Thursday the Pentagon made a big move and lifted its ban on women in combat. The Joint Chiefs of Staff recommended the new policy which will open up more than 200,000 frontline jobs to women, mostly in the Army and Marines.
Lifting the ban means more advancement and higher pay for female officers.
"The burden used to be, we used to say, ‘why should a woman serve in a particular specialty?' Now it's, ‘why shouldn't a woman serve in a particular specialty,'" said General Martin Dempsey, chairman of the Joint Chiefs of Staff.
The changes will not come overnight. The new policy will be phased in over the next three years.
Thursday's move is one that many female service members, current and past, are applauding.
"General Dempsey and I are pleased to announce that we are eliminating the direct combat exclusion rule for women," Defense Secretary Leon Panetta said.
Now that Panetta has announced that they are lifting the 1994 gender-based bans to service, many women veterans in Kansas City are seeing a new era.
"I think it's going to open a whole new world," Kathy Lee, with Veterans of Foreign Wars, said.
Lee is a Vietnam War veteran herself.
"I didn't consider myself to be in combat, but I was wrong because my hospital was hit four times," she said.
Women served in combat positions in Afghanistan and Iraq, but some positions were restricted to men only, that is until Thursday. In those two wars, 152 women have died, said Panetta.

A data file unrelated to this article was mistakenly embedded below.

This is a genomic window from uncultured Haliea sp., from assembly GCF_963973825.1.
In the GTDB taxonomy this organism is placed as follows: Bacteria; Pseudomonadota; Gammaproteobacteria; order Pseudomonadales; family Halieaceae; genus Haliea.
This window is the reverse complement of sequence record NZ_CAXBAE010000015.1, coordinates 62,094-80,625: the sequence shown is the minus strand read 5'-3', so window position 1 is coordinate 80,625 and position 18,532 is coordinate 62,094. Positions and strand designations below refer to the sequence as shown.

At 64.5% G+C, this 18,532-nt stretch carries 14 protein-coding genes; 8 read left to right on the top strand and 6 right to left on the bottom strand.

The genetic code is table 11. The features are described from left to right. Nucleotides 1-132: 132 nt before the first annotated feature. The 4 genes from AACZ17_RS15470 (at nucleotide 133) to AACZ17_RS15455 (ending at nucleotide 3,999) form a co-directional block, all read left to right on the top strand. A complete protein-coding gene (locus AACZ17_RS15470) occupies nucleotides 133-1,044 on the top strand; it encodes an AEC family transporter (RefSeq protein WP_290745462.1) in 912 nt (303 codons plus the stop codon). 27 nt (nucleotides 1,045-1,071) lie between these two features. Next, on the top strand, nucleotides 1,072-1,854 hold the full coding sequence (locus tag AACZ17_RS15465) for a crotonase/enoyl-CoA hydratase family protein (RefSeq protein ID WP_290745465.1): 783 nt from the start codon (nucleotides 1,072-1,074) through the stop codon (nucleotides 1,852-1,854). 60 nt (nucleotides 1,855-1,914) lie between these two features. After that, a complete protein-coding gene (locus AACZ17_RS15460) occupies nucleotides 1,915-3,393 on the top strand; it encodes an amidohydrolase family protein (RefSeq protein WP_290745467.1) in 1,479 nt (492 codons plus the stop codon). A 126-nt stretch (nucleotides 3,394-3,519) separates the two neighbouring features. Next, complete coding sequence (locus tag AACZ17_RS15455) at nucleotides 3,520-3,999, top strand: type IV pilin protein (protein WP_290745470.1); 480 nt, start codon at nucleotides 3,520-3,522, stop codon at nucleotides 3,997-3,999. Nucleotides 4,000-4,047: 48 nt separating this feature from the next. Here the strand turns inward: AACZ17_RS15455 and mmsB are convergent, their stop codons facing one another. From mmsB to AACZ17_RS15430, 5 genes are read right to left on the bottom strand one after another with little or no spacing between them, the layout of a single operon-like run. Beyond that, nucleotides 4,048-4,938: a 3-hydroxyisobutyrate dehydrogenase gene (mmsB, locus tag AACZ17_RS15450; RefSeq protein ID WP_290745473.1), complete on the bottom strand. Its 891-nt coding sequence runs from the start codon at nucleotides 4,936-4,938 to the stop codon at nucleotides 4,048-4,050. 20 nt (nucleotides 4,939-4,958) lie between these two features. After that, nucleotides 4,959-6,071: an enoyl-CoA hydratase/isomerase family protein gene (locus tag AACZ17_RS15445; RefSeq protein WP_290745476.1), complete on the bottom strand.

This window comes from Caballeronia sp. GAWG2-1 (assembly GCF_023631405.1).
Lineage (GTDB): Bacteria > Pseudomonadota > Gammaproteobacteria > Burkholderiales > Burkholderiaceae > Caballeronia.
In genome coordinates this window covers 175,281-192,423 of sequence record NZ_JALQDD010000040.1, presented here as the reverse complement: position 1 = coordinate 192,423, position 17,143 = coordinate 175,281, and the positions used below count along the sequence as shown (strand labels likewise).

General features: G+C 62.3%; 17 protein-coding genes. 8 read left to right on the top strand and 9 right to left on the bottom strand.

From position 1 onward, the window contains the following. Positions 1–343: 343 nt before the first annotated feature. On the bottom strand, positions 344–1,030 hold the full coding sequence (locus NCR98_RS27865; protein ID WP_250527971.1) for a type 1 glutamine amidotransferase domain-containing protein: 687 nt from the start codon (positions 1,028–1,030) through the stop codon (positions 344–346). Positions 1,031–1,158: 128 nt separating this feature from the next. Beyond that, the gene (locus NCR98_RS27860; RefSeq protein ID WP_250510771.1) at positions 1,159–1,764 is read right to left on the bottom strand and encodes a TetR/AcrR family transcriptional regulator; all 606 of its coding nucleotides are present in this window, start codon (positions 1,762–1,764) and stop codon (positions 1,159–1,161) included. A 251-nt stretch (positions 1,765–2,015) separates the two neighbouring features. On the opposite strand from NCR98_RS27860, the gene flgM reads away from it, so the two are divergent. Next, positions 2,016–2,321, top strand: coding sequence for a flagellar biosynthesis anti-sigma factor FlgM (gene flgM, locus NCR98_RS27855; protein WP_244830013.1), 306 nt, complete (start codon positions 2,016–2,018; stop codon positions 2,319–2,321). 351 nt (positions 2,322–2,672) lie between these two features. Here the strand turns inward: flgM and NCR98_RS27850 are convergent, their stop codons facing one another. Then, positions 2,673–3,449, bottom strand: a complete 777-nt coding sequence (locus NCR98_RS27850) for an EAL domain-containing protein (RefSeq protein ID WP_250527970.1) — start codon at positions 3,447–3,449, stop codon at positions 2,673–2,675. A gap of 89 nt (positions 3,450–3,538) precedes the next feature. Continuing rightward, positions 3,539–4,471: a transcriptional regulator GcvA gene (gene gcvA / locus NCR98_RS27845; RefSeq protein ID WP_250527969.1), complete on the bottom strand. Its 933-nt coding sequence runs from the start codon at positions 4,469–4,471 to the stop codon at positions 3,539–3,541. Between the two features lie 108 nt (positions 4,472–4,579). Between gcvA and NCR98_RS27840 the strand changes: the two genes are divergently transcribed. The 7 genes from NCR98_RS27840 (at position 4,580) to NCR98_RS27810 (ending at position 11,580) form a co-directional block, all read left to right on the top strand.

"Everyone, men and women alike, are committed to doing the job. They are fighting and dying together," Panetta said.
World War II veteran Mary McArtor spoke about how far the military has come.
"When we finished basic training, no one wanted to take us," she said.
McArtor voluntarily enlisted in 1942 when women weren't even considered in the military, but belonged to a women's auxiliary.
"It was a new idea, although there have been women who served in the military since the Revolutionary War, many were disguised as men," she said.
Qualifications will not be lowered said Panetta, but some question the female's physical strength compared to that of men.
Lee said that's a myth.
"I think there are a lot of women who can do better on their PT tests than some of the men," she said.
A lot of people are talking about the move on the KCTV5 Facebook page.
"Not a great idea. This only causes problems and will cost more money as well," Mike said.
"Hey if you can pass the same PT test, I welcome anyone to come stand by my side in combat," Kyle said.
Tuesday, July 22 2014 10:00 PM EDT2014-07-23 02:00:37 GMT
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